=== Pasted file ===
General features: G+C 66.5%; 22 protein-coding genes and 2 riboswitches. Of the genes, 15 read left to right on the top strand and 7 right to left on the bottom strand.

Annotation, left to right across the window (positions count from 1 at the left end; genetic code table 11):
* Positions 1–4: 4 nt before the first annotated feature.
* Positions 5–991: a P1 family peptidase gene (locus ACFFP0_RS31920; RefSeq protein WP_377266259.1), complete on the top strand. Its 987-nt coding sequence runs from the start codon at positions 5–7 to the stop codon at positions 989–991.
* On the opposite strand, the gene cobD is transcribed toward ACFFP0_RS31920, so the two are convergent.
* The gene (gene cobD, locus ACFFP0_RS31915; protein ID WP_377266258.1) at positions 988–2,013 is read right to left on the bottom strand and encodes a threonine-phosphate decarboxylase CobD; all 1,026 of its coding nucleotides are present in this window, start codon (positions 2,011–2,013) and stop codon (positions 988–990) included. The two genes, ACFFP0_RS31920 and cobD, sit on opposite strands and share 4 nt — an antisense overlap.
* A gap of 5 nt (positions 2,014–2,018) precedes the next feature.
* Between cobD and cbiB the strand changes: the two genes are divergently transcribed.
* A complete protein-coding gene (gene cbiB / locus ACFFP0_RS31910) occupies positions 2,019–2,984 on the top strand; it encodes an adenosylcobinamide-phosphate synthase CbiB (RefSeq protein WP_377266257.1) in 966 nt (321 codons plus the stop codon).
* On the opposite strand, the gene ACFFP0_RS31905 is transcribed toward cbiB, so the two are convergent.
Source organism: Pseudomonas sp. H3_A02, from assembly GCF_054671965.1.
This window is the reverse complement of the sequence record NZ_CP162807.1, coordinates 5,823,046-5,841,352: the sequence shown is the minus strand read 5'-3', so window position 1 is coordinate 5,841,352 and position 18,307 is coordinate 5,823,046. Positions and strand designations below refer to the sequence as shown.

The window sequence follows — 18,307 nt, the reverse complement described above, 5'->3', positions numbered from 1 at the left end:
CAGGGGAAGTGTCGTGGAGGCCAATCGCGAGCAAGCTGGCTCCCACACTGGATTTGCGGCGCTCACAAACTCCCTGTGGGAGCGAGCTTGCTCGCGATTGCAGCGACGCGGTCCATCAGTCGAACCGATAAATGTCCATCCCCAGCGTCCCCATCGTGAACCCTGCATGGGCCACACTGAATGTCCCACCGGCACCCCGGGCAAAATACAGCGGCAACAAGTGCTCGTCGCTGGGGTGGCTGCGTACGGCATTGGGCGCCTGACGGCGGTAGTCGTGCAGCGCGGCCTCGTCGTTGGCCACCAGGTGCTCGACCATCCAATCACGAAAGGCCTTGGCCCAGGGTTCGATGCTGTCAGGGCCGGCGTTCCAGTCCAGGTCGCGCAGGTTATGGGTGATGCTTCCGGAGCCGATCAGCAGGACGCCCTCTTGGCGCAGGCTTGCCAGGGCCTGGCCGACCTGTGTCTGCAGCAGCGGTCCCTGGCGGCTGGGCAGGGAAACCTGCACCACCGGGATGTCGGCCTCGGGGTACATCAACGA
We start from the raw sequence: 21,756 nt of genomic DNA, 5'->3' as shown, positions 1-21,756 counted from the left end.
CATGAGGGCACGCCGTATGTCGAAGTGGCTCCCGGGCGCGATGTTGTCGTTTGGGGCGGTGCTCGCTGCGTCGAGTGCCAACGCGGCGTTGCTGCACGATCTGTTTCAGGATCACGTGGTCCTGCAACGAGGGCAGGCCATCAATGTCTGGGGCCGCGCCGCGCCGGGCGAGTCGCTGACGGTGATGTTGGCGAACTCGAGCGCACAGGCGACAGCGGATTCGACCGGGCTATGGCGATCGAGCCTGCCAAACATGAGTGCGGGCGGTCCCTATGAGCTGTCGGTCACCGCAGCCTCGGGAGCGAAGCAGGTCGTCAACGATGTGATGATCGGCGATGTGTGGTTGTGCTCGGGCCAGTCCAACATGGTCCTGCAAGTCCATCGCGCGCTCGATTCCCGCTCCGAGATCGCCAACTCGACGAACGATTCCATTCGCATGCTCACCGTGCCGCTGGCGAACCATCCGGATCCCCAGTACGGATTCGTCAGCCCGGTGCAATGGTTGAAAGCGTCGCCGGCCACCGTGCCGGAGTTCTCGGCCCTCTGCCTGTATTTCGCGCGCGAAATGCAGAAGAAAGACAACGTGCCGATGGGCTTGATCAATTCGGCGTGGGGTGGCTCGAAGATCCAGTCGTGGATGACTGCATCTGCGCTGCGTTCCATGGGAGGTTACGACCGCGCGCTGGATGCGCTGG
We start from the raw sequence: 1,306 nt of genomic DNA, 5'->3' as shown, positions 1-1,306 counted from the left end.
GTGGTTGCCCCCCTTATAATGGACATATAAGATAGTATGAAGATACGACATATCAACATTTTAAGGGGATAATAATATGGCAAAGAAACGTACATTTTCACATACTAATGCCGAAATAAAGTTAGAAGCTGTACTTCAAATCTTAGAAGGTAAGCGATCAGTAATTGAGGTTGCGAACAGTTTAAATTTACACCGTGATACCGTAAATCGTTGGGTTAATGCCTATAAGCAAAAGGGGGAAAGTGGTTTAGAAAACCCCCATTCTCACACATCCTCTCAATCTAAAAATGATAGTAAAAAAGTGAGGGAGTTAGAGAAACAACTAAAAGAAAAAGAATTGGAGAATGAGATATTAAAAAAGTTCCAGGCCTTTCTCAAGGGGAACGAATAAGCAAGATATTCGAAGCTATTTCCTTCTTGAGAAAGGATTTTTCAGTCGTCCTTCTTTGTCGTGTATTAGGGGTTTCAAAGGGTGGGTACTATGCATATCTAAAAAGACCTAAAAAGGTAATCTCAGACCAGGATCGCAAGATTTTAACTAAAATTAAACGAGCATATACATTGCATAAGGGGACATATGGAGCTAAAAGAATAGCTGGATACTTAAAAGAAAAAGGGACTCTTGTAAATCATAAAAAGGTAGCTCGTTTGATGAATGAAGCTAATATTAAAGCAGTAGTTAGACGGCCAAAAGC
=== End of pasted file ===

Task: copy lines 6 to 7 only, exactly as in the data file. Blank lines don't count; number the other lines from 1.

* The gene (gene cobD, locus ACFFP0_RS31915; protein ID WP_377266258.1) at positions 988–2,013 is read right to left on the bottom strand and encodes a threonine-phosphate decarboxylase CobD; all 1,026 of its coding nucleotides are present in this window, start codon (positions 2,011–2,013) and stop codon (positions 988–990) included. The two genes, ACFFP0_RS31920 and cobD, sit on opposite strands and share 4 nt — an antisense overlap.
* A gap of 5 nt (positions 2,014–2,018) precedes the next feature.